Bridge building doesn't get any simpler than this. In order to build a beam bridge (also known as a girder bridge), all you need is a rigid horizontal structure (a beam) and two supports, one at each end, to rest it on. These components directly support the downward weight of the bridge and any traffic traveling over it.
However, in supporting weight, the bream bridge endures both compressional and tensional stress. In order to understand these forces, let's use a simple model.
If you were to take a two-by-four and lay it across two empty milk crates, you'd have yourself a crude beam bridge. Now if you were to place a heavy weight in the middle of it, the two-by-four would bend. The top side would bend in under the force of compression, and the bottom side would bend out under the force of tension. Add enough weight and the two-by-four would eventually break. The top side would buckle and the bottom side would snap.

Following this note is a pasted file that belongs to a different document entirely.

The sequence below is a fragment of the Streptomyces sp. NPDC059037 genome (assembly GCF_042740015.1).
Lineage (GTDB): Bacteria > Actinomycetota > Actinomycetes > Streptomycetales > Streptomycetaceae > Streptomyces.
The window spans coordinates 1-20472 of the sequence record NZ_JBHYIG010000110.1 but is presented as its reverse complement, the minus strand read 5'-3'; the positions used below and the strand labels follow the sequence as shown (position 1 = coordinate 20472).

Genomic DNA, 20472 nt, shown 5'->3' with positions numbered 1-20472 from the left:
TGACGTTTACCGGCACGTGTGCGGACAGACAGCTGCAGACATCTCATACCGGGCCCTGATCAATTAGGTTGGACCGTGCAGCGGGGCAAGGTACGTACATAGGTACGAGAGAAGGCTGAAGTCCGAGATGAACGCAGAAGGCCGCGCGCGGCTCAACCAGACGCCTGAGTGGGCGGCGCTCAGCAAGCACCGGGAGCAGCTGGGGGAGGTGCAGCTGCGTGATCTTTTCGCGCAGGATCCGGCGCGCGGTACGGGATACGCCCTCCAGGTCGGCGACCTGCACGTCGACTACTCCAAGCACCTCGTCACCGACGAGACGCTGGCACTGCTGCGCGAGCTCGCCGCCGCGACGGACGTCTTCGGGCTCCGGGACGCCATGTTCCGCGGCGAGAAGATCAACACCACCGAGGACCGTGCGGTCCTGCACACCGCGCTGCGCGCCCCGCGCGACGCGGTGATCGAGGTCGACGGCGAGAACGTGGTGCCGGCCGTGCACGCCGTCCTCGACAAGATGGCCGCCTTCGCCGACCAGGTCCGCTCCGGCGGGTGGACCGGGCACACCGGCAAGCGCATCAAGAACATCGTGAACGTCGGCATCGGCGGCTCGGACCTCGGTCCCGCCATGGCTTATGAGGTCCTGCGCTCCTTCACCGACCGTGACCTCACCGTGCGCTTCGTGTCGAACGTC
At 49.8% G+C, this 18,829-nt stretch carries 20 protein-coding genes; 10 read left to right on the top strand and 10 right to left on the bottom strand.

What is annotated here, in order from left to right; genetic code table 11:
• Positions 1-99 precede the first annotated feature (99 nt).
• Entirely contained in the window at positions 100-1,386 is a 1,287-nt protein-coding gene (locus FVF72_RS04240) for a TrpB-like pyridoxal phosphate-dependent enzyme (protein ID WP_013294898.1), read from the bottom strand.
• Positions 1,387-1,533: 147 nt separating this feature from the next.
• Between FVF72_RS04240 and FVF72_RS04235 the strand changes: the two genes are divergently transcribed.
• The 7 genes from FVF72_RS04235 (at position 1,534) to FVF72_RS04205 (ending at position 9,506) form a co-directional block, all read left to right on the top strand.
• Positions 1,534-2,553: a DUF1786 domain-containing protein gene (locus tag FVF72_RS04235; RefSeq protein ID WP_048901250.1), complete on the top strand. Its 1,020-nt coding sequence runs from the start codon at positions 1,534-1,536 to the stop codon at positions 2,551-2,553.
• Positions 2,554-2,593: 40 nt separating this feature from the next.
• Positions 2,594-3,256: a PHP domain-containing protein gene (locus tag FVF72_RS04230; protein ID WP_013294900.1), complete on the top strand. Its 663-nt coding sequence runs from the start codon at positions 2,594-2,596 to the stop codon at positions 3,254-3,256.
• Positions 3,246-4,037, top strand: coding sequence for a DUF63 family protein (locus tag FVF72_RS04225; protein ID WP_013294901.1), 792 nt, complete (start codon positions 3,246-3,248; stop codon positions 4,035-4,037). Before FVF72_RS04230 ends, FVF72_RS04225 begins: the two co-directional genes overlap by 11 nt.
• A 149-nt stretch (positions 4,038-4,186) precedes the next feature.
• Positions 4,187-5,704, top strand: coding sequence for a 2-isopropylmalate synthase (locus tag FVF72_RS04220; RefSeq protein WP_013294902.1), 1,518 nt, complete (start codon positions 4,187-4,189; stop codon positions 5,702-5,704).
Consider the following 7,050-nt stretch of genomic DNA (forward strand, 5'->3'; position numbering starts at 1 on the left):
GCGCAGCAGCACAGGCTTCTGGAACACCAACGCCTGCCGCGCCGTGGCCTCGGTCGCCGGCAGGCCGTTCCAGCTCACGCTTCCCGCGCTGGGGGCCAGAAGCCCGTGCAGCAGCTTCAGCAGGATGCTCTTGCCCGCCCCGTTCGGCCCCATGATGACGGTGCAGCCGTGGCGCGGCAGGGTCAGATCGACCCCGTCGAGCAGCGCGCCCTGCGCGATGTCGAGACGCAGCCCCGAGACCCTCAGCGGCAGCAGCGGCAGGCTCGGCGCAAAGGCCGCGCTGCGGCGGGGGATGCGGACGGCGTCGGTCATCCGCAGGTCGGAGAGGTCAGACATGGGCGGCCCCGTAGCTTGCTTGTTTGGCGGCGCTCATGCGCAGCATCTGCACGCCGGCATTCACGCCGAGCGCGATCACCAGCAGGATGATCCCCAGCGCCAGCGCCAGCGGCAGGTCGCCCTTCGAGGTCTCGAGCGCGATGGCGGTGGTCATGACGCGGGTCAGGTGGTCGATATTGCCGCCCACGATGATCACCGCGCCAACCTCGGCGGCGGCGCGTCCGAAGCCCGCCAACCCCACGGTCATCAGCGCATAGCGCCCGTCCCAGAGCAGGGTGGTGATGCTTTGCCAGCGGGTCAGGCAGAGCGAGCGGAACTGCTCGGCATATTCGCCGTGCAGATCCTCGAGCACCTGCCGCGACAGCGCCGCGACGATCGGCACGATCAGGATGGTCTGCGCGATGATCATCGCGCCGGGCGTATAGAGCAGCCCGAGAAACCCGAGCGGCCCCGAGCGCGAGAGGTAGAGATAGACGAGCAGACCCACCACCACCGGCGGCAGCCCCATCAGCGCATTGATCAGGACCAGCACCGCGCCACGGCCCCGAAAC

Many beam bridges use concrete or steel beams to handle the load. The size of the beam, and in particular the height of the beam, controls the distance that the beam can span. By increasing the height of the beam, the beam has more material to dissipate the tension. To create very tall beams, bridge designers add supporting latticework, or a truss, to the bridge's beam. This support truss adds rigidity to the existing beam, greatly increasing its ability to dissipate the compression and tension. Once the beam begins to compress, the force spreads through the truss.
Yet even with a truss, a beam bridge is only good for a limited distance. To reach across a greater length, you have to build a bigger truss until you eventually reach the point at which the truss can't support the bridge's own weight. Brace yourself for some serious stats on truss bridges on the next page.